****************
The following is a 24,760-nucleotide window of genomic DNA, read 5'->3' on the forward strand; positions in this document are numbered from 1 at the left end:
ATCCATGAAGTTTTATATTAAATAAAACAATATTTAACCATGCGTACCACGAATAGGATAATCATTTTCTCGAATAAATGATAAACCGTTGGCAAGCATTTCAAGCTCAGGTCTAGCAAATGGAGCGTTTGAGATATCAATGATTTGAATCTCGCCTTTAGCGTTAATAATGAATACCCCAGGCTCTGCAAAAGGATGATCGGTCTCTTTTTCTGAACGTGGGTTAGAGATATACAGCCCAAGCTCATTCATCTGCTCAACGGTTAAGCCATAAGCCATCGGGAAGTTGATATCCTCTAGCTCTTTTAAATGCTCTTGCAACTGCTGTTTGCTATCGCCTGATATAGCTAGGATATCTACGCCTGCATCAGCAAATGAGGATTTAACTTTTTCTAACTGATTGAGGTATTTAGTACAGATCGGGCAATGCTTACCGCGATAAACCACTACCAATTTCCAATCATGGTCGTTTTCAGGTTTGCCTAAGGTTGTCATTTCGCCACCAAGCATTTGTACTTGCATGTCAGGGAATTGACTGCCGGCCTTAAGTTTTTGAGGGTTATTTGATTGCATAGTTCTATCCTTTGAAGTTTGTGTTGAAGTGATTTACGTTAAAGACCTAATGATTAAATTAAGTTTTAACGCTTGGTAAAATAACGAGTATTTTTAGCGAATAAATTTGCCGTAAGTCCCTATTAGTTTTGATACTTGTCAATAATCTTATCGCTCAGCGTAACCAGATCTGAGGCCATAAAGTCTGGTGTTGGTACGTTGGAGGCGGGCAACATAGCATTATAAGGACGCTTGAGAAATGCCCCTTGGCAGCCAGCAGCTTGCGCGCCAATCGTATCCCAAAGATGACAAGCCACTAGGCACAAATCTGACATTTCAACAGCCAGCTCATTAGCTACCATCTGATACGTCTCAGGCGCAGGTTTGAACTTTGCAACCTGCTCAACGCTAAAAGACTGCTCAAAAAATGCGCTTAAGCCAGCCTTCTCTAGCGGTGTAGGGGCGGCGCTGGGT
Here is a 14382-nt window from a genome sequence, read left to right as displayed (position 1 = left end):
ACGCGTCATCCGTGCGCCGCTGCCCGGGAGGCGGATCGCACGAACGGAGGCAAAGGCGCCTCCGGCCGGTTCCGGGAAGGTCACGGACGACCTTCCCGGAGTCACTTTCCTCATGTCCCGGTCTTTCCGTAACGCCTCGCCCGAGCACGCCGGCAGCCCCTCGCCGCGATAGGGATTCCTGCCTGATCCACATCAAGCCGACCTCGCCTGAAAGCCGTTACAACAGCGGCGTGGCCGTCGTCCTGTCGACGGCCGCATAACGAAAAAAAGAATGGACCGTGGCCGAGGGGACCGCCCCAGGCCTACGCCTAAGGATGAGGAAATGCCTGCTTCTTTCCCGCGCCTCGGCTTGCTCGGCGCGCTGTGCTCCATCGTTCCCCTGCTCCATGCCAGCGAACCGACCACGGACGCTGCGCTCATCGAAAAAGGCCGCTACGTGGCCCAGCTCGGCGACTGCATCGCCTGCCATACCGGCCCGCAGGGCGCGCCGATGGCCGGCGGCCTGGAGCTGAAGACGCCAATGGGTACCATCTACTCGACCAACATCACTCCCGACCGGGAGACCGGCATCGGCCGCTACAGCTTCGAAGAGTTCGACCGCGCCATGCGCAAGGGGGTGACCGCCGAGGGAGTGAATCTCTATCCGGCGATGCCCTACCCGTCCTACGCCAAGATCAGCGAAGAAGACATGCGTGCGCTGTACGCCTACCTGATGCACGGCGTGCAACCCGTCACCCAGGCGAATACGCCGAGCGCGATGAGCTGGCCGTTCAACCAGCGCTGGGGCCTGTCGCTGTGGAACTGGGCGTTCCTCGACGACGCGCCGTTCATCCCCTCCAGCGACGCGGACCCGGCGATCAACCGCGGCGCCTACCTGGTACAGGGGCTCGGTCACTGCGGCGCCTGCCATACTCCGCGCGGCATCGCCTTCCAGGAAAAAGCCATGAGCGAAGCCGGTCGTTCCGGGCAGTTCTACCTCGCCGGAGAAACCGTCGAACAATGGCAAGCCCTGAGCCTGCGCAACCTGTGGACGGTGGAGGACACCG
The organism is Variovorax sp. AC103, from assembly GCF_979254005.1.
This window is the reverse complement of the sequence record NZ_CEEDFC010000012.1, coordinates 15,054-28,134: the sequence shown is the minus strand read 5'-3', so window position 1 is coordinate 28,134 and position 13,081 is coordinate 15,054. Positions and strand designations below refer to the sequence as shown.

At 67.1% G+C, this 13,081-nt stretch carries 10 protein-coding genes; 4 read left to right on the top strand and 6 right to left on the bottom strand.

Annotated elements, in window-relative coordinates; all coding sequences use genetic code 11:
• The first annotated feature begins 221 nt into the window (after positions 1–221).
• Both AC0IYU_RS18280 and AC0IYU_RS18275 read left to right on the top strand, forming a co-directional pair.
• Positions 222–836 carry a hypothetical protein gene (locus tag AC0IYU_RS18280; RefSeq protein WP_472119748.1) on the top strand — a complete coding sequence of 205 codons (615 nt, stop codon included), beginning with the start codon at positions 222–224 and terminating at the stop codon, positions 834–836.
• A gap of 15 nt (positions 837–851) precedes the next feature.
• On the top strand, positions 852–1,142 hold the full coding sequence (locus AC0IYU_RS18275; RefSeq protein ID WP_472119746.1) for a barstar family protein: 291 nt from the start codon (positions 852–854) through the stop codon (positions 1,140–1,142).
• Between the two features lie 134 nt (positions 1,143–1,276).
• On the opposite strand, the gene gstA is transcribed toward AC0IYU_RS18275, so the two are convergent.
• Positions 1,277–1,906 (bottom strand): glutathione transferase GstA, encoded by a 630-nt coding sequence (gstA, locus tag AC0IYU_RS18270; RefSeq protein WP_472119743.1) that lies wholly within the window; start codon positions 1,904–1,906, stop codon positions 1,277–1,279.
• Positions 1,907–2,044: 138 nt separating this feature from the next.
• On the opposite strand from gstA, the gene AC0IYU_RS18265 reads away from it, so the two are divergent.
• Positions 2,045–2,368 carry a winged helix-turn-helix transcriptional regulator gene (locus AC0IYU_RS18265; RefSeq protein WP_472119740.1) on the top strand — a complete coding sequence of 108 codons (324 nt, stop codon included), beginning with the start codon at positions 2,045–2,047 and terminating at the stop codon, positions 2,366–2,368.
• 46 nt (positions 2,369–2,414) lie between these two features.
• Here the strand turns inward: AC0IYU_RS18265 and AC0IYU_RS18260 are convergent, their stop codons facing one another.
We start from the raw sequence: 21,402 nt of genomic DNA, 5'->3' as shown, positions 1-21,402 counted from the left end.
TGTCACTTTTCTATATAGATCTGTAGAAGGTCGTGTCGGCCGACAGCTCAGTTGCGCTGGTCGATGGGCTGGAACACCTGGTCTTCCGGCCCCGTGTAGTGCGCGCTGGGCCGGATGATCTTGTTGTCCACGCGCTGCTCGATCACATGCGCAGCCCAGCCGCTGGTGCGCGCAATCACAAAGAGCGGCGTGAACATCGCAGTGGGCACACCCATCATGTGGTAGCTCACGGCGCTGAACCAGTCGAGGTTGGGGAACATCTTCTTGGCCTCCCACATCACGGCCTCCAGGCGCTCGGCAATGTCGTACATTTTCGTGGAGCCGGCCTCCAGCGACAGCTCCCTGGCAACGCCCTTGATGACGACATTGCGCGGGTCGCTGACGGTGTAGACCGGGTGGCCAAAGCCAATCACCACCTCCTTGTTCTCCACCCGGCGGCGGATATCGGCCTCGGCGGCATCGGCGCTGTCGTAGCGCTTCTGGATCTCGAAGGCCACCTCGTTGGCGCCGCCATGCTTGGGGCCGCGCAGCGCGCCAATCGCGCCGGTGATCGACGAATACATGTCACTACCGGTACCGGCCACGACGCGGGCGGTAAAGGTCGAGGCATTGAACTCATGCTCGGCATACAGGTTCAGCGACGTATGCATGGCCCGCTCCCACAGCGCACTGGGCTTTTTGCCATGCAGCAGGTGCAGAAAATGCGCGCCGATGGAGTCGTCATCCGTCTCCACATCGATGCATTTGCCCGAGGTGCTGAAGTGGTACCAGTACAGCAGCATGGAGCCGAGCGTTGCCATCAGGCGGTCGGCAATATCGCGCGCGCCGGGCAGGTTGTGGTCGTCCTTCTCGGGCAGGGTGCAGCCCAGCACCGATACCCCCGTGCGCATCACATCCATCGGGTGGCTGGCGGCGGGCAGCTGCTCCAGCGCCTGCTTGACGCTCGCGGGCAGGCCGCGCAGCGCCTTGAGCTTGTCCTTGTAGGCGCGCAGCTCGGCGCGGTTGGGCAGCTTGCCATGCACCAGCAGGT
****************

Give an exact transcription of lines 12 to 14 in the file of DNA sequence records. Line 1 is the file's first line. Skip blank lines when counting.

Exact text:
• A gap of 15 nt (positions 837–851) precedes the next feature.
• On the top strand, positions 852–1,142 hold the full coding sequence (locus AC0IYU_RS18275; RefSeq protein ID WP_472119746.1) for a barstar family protein: 291 nt from the start codon (positions 852–854) through the stop codon (positions 1,140–1,142).
• Between the two features lie 134 nt (positions 1,143–1,276).